She is associate co-chair of Covington’s Food, Drug, and Device Rapid Response team during the COVID-19 pandemic.

Photo of Grant Castle Grant Castle

Grant Castle is a partner in London and Dublin practicing in the areas of EU, UK and Irish life sciences regulatory law. He supports innovative pharmaceutical, biotech, medical device and diagnostics manufacturers on regulatory, compliance, legislative, policy, market access and public law litigation…

Grant Castle is a partner in London and Dublin practicing in the areas of EU, UK and Irish life sciences regulatory law. He supports innovative pharmaceutical, biotech, medical device and diagnostics manufacturers on regulatory, compliance, legislative, policy, market access and public law litigation matters in the EU, UK, and Irish Courts.

He is one of the Co-chairs of Covington’s Life Sciences Industry Group and is Head of Covington’s European Life Sciences Regulatory Practice.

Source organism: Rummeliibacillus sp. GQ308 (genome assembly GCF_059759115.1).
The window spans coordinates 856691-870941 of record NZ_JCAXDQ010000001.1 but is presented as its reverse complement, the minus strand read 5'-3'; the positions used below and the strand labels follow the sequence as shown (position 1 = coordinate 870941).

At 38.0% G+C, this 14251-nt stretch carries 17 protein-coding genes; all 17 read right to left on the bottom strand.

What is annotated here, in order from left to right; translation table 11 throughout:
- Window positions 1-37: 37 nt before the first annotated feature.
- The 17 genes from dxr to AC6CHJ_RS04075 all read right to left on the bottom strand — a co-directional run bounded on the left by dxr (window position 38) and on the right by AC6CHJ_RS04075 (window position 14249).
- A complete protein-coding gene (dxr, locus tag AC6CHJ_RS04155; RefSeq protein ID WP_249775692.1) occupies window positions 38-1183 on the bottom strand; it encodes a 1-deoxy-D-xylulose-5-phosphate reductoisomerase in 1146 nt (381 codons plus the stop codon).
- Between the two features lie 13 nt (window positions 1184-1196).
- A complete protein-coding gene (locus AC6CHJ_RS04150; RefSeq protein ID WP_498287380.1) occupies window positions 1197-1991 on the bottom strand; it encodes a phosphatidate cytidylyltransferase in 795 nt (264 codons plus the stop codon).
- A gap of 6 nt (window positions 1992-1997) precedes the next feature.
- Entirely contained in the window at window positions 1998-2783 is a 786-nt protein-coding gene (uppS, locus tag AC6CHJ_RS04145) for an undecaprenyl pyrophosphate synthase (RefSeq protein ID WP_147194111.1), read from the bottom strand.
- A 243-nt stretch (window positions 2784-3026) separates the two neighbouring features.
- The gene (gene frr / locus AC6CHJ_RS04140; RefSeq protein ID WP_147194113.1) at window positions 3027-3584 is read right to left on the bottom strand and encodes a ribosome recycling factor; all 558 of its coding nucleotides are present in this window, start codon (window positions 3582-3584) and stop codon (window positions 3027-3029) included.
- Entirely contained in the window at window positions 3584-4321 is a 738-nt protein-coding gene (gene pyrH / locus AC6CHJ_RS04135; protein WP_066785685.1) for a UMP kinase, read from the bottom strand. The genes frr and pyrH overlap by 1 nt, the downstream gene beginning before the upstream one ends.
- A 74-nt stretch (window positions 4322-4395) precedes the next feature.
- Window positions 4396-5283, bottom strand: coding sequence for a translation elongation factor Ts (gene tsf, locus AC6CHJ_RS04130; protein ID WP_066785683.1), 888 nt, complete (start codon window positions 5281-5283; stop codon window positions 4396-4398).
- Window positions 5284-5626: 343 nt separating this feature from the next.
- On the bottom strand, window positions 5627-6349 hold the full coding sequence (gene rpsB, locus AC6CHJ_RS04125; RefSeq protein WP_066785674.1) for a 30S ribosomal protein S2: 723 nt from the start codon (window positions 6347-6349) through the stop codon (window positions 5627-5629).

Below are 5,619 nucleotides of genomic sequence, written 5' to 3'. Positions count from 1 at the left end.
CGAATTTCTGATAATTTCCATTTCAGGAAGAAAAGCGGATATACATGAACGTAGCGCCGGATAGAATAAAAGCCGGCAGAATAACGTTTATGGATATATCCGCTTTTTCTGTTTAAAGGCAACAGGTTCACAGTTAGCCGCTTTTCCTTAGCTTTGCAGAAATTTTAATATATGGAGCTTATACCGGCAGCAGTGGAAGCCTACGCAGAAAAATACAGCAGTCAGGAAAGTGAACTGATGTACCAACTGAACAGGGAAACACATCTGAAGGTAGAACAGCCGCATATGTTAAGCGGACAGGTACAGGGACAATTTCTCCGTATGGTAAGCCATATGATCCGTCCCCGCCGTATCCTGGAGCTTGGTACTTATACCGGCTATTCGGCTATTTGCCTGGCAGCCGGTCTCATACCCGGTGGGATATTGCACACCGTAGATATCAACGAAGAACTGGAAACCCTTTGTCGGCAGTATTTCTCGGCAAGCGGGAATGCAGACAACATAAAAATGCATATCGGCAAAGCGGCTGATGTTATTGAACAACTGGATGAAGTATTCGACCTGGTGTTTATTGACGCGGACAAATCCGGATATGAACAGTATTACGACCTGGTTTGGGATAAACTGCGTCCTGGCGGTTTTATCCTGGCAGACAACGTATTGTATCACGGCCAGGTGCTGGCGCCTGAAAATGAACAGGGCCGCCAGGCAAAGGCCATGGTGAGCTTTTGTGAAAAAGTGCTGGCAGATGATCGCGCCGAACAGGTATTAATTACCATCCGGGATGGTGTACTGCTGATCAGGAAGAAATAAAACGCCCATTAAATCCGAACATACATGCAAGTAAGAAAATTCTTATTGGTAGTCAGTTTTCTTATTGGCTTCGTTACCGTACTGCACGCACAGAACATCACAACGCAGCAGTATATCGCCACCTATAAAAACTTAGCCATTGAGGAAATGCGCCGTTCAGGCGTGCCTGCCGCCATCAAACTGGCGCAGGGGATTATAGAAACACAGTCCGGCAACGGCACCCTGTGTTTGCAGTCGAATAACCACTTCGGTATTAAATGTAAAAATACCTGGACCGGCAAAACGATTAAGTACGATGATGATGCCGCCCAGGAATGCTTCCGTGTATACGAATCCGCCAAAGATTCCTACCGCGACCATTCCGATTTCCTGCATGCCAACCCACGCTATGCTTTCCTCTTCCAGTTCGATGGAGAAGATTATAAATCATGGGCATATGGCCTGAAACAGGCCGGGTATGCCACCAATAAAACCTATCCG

Grant regularly advises on:

  • EU and UK regulatory pathways to market for pharmaceuticals and medical devices, including in vitro diagnostics and on associated product life cycle management;
  • Pharmaceutical GxPs, including those governing pharmacovigilance, manufacturing, the supply chain and both clinical and non-clinical research;
  • Medical device CE and UKCA marking, quality systems, device vigilance and rules governing clinical investigations and performance evaluations of medical devices and in vitro diagnostics;
  • Advertising and promotion of both pharmaceuticals and medical devices; and
  • Pricing, reimbursement and market access for both pharmaceuticals and medical devices.

Grant also handles procedural matters before EU, UK and Irish regulators and UK and Irish market access bodies, where necessary bringing judicial reviews for his life sciences clients before the EU, UK and Irish Courts.

Chambers UK has ranked Grant in Band 1 for Life Sciences Regulatory for the last 18 years. He is recognized by Chambers UK, Life Sciences as “excellent,” “a knowledgeable lawyer with a strong presence in the industry,” who provides “absolutely first-rate regulatory advice,” according to sources, who also describe him as “one of the key players in that area,” whilst Chambers Global sources report that “he worked in the sector for many years, and has a thorough understanding of how the industry ticks.” He is praised by clients for his “absolutely first-rate” European regulatory practice. Legal 500 UK notes that he is “highly competent in understanding legal and technical biological issues.”